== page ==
Gene prediction and annotation

The simple repeat sequences (SSRs) and tandem repeat elements were recognized by the software GMATA v2.2 and Tandem Repeats Finder (TRF), respectively. Transposable elements (TE) were identified by using a combination of ab initio and homology-based methods. Briefly, an ab initio repeat library was first predicted using MITE-Hunter and RepeatModeller v1.0.11 with default parameters, after which the obtained library was aligned to the TEclass Repbase ( to classify the type of each repeat family. To further identify repeats throughout the genome, RepeatMasker v1.331 was applied to search for known and novel TEs by mapping sequences against the de novo repeat library and Repbase TE library. Redundant TEs belonging to the same repeated class were deleted.

For gene prediction, three independent approaches including homology search, reference guided transcriptome assembly and ab initio prediction were used in a repeat-masked genome. A homology search was performed with GeMoMa v1.6.1 software for homologous proteins from related species, including T. pseudonana, Nitzschia multistriata, F. cylindrus, T. oceanica, Fistulifera solaris and P. tricornutum. Reference guided transcriptome assembly was carried out by using STAR v2.7.3a, Stringtie v1.3.4d and PASA v2.3.3 software with default parameters. The software Augustus v3.3.1 were applied for ab initio gene prediction with a training set produced by the software PASA v3.3.1 and GeneMark-ST. Finally, EVidenceModeller (EVM) v1.1.1 was used to produce an integrated gene set in which gene with TEs were removed using the TransposonPSI package (, and the miscoded genes were further filtered. Untranslated regions (UTRs) and alternative splicing regions were determined using PASA based on RNA-seq assemblies. We retained the longest transcripts for each locus, and regions outside of the ORFs were designated UTRs.

Gene functions were assigned by aligning the protein sequences against public databases, including SwissProt, NR, KEGG, KOG and GO. The putative domains and GO terms were identified using InterProScan V 5.32 with default parameters, and the BLASTp program was used for the other four databased at expected values (E) of < 10 − 5.

To obtain the ncRNA (noncoding RNA), two strategies were used: searching against the database and prediction with the model. Transfer RNAs (tRNAs) were predicted using tRNAscan-SE with eukaryotic parameters. MicroRNA, rRNA, small nuclear RNA, and small nucleolar RNA were detected using Infernal cmscan to search the Rfam database. The rRNAs and their subunits were predicted using RNAmmer.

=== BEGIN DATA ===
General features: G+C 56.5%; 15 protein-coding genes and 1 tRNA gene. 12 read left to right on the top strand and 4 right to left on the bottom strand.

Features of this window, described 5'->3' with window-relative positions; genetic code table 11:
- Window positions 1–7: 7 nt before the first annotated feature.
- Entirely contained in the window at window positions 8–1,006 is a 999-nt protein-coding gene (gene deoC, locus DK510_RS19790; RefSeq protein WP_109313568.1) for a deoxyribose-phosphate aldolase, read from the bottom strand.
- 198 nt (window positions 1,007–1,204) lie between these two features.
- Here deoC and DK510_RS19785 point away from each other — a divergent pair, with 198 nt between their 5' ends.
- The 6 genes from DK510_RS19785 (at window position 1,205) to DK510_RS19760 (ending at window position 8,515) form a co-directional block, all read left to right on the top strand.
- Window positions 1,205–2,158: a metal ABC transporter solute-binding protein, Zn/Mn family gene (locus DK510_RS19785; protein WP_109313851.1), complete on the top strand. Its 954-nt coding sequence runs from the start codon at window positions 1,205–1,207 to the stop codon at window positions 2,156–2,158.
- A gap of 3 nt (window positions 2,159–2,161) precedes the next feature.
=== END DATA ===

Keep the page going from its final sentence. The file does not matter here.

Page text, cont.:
Phylogenetic analysis and gene family evolution

The protein sequences of 8 diatom species including C. tenuissimus, F. cylindrus, P. tricornutum, Pseudo n. multistriata, S. robusta, T. oceanica, T. pseudonana and F. crotonensis were downloaded from the NCBI database and used to identify single-copy orthologue sequences by using OrthoFinder v2.3.14 [50] with the protein sequences of N. closterium f. minutissima together. A phylogenetic analysis was performed by using the software PhyloSuite v1.2.3 [51, 52] as follows: the single-copy sequences were aligned with MAFFT v7.505 [53] using an auto strategy and normal alignment mode and concatenated into a supermatrix for each species. ModelFinder v2.2.0 [54] was subsequently used to select the best-fit partition model (Edge-linked) using the Bayesian information criterion (BIC), and the phylogenetic tree was ultimately constructed by using IQ-TREE v2.2.0 [55] under edge-linked partition model [56] for 5000 ultrafast bootstraps. The species divergence time was estimated using MCMCTREE in PAML v4.9j [57]. The C. tenuissimusT. pseudonana divergence (~ 162–187 Mya) and F. crotonensisF. cylindrus (~ 93–104 Mya) were obtained from TIMETREE 5 ( and used as fossil calibration points. Gene family expansion and contraction were inferred using CAFE v5.0 [58]. The phylogenetic tree was displayed and annotated using TVBOT ( [59]. Diagrams of Venn and UpSet plots were drawn by using VennMaster [60] and TBtool [61], respectively.